Dynamic changes in perfectionism dimensions and psychological distress among adolescents assessed before and during the COVID-19 pandemic

Danielle S. Molnar; Sabrina Thai; Melissa Blackburn (et al.)

Published: September 2022   Journal: Child Development
This prospective longitudinal study evaluated changes in psychological distress among adolescents, pre-pandemic to intra-pandemic, the extent to which within-person and between-person differences in trait multidimensional perfectionism were associated with such changes, and the role of stress in explaining associations between perfectionism and psychological distress. Adolescents (N = 187; 80% female; 78% White, 7% Asian Canadian, 2% Indigenous Peoples in Canada, 2% Black or African Canadian, 2% Latin Canadian, or 9% Other; Mage = 17.96 years) completed online surveys assessing perfectionism (i.e., self-oriented perfectionism and socially prescribed perfectionism), depression, anxiety, and stress pre-pandemic (i.e., March 12, 2020 or earlier) and during Ontario, Canada's first (i.e., March 13, 2020 to July 24, 2020) and second (December 26, 2020 to February 7, 2021) government-mandated lockdowns. Between-person differences and within-person changes in multidimensional trait perfectionism were associated with increases in psychological distress and perceived stress. Perceived stress served as an intermediary pathway linking multidimensional trait perfectionism to psychological distress during the pandemic.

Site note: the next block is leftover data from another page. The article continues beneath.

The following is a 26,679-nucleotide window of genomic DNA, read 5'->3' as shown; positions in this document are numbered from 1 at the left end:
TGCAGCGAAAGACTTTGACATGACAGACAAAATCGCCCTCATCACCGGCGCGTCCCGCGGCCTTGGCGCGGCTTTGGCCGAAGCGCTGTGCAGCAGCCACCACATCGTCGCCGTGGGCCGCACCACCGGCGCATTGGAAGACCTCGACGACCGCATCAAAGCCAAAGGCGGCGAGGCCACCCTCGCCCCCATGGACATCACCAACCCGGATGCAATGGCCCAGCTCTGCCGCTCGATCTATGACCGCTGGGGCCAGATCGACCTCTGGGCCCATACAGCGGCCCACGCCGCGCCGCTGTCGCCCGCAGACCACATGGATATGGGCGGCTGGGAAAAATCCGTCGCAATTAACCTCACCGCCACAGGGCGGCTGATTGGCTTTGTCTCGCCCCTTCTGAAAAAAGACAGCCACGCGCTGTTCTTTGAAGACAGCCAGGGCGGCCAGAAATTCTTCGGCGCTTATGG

Learning through a pandemic: youth experiences with remote learning during the COVID-19 pandemic

Nadia Nandlall; Lisa D. Hawke; Em Hayes (et al.)

Published: September 2022   Journal: SAGE Open
The objective of this paper was to examine the school-related experiences of youth during the COVID-19 pandemic. Participants represented both clinical and community youth aged 14 to 28 who were sampled as part of a larger study. Feedback from youth attending school during the pandemic was qualitatively examined and youth who planned to attend school prior to the pandemic and did (n = 246) and youth who planned to attend but did not (n = 28) were compared quantitatively.